Then there’s the ridiculous: Will Patton spits out so many salt of the earth colloquialisms I expect his character to carry around a spittoon to accentuate each kernel of wisdom with a pitooey. Naturally, Tom Mason and his girlfriend (Moon Bloodgood) have a romance that leads to having a baby. Also naturally, the baby is like alien-possessed or something. Consequently, we get creepy sequences of the Wonder Baby 9000 laughing, talking, crib-jumping, hiding under the bed (all at a few weeks old), and making huge black creepy alien eyes to accentuate cut scenes.
What a cute baby? May I test him for alien DNA?
Finally, there’s Hal Mason (Drew Roy). Poor guy. He ran into his super alien ex-girlfriend (Jessy Schram) and she brain raped him and now he’s paralyzed. Despite this, his current, much hotter human girlfriend with the questionable past (Sarah Carter) has stuck with him, but she’s getting a little tired of his whole spiel. You know, paralyzed and wheelchair bound by day, but able to sleepwalk around to meet up with his super alien ex-girlfriend at night to get marching orders and suck face.
Maybe I’m too hard on Falling Skies, but the show has truly jumped the rails for me. While its realism and characterizations have gone backwards, the show has tried to make up for it by broadening the story, introducing a new race of aliens (their leader’s voice is an absolutely perfect blend of Darth Vader and Lama Su from Attack Of The Clones, so go figure) and increasingly complex technology. It doesn’t fill the void. Falling Skies? I’m guessing Falling Ratings will eventually be a more accurate description.
In a moving opening segment, Stephen Colbert broke character to open The Colbert Report to offer a heartfelt tribute to his mother, who passed away at the age of 92 this week. Despite the somber tone and subject matter, Colbert still drew some good natured laughs recalling some anecdotes his mom left him with. In the best tribute of all, Colbert told his audience that if you like his show, and you like him, then the person you should thank is his mom, to whom he owes it all.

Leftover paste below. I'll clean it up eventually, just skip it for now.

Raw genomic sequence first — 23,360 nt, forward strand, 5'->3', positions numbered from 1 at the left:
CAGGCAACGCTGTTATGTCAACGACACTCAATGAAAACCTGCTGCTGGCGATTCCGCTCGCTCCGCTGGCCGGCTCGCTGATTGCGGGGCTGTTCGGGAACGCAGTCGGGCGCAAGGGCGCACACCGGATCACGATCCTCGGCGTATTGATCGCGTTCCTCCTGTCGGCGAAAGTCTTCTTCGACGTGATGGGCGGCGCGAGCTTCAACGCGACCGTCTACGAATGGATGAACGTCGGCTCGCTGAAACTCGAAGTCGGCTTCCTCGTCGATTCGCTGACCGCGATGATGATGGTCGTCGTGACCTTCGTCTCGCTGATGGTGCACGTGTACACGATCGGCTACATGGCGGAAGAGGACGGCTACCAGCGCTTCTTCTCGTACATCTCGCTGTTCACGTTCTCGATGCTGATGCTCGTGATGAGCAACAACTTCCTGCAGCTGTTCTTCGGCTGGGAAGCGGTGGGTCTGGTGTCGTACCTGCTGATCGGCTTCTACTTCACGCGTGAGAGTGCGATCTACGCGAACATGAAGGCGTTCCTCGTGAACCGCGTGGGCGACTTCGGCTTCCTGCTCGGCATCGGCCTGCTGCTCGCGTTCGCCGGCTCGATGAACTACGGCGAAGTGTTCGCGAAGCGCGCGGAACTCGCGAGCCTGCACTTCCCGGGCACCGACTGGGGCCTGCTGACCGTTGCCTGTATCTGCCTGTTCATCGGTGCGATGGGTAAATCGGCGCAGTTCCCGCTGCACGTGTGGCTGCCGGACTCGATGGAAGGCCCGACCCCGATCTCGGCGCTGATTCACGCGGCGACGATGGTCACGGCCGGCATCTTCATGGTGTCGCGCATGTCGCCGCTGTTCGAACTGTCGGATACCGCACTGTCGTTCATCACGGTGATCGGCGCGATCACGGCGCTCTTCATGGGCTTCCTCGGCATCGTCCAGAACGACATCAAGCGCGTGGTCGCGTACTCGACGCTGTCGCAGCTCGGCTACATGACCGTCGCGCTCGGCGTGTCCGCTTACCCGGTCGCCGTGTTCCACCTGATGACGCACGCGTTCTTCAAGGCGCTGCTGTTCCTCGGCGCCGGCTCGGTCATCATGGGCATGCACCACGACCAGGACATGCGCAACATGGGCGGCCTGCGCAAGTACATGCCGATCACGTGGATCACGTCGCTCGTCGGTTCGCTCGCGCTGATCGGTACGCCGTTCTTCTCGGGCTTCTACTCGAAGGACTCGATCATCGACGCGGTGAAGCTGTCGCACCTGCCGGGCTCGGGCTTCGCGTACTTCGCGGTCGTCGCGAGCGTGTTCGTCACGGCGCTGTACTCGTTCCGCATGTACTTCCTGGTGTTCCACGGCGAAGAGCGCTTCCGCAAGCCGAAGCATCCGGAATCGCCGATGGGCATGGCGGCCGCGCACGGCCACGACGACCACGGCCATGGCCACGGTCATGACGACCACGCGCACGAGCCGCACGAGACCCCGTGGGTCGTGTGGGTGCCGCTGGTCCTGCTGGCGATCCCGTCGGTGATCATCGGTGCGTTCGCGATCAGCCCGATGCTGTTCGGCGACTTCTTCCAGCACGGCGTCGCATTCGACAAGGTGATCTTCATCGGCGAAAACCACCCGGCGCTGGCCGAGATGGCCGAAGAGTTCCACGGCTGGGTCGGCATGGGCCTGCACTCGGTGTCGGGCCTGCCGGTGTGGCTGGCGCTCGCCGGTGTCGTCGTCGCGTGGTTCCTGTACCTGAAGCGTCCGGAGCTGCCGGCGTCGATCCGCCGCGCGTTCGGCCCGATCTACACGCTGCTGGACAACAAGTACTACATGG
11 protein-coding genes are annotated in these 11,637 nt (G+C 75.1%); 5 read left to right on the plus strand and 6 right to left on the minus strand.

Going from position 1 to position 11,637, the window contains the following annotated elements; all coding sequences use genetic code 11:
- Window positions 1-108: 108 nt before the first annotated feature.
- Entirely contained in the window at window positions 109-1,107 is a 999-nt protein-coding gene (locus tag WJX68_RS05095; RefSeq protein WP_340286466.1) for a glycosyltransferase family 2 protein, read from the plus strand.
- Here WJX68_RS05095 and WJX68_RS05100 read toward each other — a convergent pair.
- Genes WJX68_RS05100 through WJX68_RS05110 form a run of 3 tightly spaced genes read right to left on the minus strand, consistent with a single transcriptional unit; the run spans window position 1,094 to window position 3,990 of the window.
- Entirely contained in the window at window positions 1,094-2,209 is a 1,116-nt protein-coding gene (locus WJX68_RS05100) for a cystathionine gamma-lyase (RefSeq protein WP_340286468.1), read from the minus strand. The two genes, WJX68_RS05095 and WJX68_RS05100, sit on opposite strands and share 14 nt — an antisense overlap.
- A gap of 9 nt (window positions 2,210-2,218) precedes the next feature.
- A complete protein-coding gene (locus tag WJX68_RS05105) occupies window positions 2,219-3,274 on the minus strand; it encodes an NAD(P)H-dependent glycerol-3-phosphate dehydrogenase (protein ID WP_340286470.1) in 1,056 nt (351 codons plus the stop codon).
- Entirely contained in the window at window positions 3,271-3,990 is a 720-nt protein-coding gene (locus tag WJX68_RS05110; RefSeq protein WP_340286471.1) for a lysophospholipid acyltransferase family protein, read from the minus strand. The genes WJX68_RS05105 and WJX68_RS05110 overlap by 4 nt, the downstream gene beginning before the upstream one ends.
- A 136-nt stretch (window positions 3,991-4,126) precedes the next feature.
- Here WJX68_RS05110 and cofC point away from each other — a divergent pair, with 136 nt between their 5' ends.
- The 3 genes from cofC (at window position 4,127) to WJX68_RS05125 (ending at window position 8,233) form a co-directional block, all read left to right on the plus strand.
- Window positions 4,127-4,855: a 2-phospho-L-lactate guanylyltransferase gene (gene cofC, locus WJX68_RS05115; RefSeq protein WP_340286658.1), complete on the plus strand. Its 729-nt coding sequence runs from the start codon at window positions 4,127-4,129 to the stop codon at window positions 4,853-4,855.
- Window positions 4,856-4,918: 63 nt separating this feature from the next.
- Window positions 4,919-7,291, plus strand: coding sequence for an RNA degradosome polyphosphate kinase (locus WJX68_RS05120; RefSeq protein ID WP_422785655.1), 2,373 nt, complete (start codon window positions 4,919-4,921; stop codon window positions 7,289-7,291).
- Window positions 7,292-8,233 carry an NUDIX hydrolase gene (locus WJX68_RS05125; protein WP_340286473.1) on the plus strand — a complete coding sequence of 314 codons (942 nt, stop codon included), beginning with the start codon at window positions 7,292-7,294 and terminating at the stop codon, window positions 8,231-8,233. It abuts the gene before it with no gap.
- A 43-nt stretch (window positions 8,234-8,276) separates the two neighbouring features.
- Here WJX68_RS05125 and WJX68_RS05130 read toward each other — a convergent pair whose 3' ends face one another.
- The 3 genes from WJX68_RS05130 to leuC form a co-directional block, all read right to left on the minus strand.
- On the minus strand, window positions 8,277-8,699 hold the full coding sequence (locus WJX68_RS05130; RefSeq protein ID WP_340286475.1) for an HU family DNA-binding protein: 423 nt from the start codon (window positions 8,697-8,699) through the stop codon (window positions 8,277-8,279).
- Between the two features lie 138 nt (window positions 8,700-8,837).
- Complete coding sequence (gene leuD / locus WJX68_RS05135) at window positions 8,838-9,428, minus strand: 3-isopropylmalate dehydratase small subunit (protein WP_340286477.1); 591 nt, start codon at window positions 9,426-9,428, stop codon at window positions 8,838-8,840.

Reality Check: Combine 1 vs. 100, The Voice and Deal or No Deal and you have NBC’s rather wrongheaded mishmash The Winner Is. The show is a souped-up singing competition in which contestants go head to head with each other singing pop songs for a large “expert” panel who vote, after which money is offered to stay in the game or leave. If it all sounds incredibly gimmicky, you’re right. If it sounds like the singing is probably only first-round audition quality, you’re also right. This show ain’t gonna get NBC out of last place.
In a quiet scheduling move, Syfy Channel has begun airing season 2 of Continuum, its imported Canadian time-travel drama, on Friday nights. They should have brought the show back with a little more fanfare, as Season 2 is thus far a lot more inventive and intriguing than Season 1. Time travel shows can get kind of mind-bendy (ask anyone who’s still trying to figure out what happened on Fringe), but Continuum has done a good job of setting up its pieces in plain view, giving the viewer several clear possibilities of what may happen next and what the consequences may be.
Educational TV. Things we learned from watching TV this week: 1) When you stick Mr. Happy inside someone’s hoo-ha without a raincoat on, babies come out (True Blood); 2) “Cran-Prune” sounds like a glass of diarrhea (Mad Men); 3) Sebastian DeLaCruz has been invited to the NBA finals two more times than Carmelo Anthony (Totally Biased With W. Kamau Bell).
RIP James Gandolfini, who passed away at the far too young age of 51 this week. Gandolfini didn’t invent the anti-hero, but he did create the prototype for anti-hero television, and without Tony Soprano, you wouldn’t have a Walter White, Dexter Morgan or Vic Mackey. Although he was best known for playing a violent, dangerous criminal, Gandolfini was, in person, a mild-mannered and gentle man, loved and respected by the people he worked with. He will be missed, but never forgotten.
Television would never be the same. . .
The season finale of Mad Men airs on AMC on June 23.
Copper returns to BBC America on June 23.
The series premiere of Crossing Lines airs on NBC on June 23.
The season premiere of Drop Dead Diva airs on Lifetime on June 23.
The series premiere of Whodunit airs on ABC on June 23.
The series premiere of Devious Maids airs on Lifetime on June 23.
The series premiere of Under The Dome airs on CBS on June 24.
Catfish returns to MTV on June 25.
The season premiere of Big Brother airs on CBS on June 26.
TV’s a big place and I haven’t been to all of it yet. Got a favorite show you’d like me to comment on? Post a comment below, contact me on twitter @RobLazlo. or shoot me an email: RobNJ564@yahoo.com. I welcome your input!